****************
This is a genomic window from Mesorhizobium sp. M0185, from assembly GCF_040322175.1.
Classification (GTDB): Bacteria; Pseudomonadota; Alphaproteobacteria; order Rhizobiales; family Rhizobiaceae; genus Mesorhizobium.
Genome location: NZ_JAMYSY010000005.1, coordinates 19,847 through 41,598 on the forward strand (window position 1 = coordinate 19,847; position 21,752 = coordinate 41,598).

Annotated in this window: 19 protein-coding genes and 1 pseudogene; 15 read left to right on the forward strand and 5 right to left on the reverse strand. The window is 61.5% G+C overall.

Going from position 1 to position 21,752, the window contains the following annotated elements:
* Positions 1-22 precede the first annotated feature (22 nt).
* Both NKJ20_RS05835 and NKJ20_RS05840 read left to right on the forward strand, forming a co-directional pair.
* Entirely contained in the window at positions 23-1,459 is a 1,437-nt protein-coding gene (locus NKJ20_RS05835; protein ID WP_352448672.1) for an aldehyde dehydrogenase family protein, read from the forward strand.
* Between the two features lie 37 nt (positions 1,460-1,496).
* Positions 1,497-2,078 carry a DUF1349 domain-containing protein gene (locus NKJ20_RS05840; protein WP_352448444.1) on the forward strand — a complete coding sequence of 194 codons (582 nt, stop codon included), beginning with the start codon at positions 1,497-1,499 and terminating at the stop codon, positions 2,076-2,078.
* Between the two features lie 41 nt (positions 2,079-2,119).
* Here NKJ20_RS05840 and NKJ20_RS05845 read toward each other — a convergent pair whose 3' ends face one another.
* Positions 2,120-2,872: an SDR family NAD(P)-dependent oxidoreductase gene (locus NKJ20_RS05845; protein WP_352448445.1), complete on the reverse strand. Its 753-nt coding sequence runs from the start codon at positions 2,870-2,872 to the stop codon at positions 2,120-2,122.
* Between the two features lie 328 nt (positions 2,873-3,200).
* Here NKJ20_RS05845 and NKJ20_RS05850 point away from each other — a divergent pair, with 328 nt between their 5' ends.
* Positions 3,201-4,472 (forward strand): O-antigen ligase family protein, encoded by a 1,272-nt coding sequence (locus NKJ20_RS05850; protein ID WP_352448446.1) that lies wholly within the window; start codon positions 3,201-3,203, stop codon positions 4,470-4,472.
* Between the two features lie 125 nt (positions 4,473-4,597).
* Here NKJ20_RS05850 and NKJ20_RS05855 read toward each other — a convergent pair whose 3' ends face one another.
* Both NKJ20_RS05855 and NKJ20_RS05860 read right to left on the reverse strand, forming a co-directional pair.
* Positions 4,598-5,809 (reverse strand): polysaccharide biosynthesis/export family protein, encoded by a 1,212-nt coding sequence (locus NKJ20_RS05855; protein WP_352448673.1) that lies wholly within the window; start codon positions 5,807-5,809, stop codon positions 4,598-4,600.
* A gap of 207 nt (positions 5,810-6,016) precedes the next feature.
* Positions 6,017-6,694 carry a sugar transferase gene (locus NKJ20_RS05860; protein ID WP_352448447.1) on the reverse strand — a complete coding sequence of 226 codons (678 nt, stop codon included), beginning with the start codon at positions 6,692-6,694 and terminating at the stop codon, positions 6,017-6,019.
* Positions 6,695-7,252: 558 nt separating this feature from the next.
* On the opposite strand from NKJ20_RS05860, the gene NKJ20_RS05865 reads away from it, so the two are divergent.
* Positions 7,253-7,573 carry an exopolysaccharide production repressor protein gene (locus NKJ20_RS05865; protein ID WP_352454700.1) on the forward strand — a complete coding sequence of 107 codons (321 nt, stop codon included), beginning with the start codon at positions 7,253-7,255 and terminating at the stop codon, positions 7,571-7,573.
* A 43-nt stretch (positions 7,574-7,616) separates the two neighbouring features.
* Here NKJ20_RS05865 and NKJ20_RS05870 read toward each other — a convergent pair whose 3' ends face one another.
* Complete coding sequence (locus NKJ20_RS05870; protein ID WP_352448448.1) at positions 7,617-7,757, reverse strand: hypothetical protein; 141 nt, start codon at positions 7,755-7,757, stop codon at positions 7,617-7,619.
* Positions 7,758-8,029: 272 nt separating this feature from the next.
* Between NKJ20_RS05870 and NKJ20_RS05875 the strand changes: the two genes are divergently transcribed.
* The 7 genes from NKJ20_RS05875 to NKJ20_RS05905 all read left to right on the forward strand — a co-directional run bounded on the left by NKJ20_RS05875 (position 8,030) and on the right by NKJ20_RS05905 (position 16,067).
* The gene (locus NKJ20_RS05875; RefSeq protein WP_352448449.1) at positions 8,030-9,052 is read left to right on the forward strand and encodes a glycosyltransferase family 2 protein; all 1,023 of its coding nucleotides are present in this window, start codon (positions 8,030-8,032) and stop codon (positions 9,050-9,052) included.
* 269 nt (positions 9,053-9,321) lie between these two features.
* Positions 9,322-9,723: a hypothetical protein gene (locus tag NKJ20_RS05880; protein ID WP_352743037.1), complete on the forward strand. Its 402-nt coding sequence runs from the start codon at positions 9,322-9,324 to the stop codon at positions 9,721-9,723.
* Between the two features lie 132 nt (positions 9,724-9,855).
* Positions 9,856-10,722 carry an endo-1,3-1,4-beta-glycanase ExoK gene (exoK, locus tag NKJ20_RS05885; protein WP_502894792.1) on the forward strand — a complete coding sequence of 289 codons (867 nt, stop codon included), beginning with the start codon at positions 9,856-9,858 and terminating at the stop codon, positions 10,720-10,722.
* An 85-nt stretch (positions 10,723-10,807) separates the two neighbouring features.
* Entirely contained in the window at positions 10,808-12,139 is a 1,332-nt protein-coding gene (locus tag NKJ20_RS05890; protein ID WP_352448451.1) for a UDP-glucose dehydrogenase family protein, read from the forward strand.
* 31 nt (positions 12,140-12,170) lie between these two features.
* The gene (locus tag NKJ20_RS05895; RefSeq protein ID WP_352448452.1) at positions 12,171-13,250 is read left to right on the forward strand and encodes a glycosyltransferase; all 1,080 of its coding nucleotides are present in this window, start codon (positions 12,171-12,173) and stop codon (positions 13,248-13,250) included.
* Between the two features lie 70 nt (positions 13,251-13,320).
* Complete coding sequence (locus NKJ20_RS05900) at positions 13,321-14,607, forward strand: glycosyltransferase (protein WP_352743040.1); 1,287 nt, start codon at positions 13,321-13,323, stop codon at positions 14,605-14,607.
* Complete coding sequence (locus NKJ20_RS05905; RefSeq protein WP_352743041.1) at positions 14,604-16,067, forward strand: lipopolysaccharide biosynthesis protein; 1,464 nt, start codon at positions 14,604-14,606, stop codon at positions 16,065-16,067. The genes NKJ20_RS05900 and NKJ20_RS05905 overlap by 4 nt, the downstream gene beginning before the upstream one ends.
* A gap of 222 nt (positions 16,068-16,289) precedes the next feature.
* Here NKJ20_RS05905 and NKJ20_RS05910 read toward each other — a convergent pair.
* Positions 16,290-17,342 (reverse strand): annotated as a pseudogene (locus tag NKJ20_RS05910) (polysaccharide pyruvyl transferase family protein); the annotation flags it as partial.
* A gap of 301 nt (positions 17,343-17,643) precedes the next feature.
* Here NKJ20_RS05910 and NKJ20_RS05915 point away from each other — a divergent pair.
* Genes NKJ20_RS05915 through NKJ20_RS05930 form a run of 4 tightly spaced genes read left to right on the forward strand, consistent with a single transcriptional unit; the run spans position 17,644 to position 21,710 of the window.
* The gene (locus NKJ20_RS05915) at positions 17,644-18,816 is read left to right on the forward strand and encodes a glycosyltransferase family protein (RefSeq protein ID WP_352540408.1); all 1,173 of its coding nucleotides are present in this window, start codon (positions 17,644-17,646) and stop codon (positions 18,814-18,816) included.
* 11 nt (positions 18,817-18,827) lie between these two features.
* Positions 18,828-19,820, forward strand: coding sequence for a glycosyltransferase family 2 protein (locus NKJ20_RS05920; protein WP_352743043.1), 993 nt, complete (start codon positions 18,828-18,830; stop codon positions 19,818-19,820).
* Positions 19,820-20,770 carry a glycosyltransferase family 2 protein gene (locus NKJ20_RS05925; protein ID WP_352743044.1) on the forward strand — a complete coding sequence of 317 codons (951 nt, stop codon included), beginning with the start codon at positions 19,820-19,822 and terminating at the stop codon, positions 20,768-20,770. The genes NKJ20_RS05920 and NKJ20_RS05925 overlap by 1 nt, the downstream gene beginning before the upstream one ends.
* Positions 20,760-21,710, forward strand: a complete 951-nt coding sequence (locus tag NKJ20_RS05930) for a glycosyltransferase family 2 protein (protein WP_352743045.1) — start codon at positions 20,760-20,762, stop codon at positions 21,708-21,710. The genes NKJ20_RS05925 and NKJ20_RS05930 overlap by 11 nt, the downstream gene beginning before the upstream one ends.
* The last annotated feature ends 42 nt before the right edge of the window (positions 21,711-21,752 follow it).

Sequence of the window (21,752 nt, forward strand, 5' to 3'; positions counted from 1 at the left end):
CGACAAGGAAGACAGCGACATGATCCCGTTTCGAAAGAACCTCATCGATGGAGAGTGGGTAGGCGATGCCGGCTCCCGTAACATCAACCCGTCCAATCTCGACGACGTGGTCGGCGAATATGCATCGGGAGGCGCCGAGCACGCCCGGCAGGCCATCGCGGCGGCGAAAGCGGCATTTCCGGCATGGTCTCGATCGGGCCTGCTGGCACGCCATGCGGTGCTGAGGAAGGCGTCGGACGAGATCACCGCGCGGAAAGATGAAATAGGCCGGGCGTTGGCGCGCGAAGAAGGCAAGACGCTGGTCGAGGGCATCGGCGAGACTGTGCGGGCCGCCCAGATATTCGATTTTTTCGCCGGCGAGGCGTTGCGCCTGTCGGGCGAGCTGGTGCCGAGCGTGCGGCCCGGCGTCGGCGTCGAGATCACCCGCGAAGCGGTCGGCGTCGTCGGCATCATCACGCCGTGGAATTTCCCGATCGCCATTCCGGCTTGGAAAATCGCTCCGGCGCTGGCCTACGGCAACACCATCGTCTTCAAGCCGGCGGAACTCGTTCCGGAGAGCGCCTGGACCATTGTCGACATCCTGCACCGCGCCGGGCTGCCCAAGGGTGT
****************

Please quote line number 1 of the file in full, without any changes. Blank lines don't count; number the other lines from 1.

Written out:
This is a genomic window from Mesorhizobium sp. M0185, from assembly GCF_040322175.1.